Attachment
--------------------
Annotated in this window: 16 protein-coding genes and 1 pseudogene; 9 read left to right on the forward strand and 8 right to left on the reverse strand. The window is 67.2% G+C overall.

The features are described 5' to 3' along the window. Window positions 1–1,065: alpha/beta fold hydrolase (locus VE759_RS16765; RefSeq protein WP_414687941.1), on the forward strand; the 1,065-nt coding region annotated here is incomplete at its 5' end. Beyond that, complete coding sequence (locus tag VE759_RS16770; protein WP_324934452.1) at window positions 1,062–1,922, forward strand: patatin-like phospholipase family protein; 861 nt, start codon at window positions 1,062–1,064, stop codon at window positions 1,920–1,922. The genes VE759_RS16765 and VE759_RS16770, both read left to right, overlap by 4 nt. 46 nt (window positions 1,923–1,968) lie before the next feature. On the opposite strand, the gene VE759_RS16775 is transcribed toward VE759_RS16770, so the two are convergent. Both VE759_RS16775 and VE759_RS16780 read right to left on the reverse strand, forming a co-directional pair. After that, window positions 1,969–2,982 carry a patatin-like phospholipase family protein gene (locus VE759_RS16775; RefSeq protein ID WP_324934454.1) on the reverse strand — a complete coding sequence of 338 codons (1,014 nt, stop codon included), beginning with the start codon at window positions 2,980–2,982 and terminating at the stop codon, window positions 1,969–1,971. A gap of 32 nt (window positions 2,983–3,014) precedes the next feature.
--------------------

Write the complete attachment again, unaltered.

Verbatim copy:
Annotated in this window: 16 protein-coding genes and 1 pseudogene; 9 read left to right on the forward strand and 8 right to left on the reverse strand. The window is 67.2% G+C overall.

The features are described 5' to 3' along the window. Window positions 1–1,065: alpha/beta fold hydrolase (locus VE759_RS16765; RefSeq protein WP_414687941.1), on the forward strand; the 1,065-nt coding region annotated here is incomplete at its 5' end. Beyond that, complete coding sequence (locus tag VE759_RS16770; protein WP_324934452.1) at window positions 1,062–1,922, forward strand: patatin-like phospholipase family protein; 861 nt, start codon at window positions 1,062–1,064, stop codon at window positions 1,920–1,922. The genes VE759_RS16765 and VE759_RS16770, both read left to right, overlap by 4 nt. 46 nt (window positions 1,923–1,968) lie before the next feature. On the opposite strand, the gene VE759_RS16775 is transcribed toward VE759_RS16770, so the two are convergent. Both VE759_RS16775 and VE759_RS16780 read right to left on the reverse strand, forming a co-directional pair. After that, window positions 1,969–2,982 carry a patatin-like phospholipase family protein gene (locus VE759_RS16775; RefSeq protein ID WP_324934454.1) on the reverse strand — a complete coding sequence of 338 codons (1,014 nt, stop codon included), beginning with the start codon at window positions 2,980–2,982 and terminating at the stop codon, window positions 1,969–1,971. A gap of 32 nt (window positions 2,983–3,014) precedes the next feature.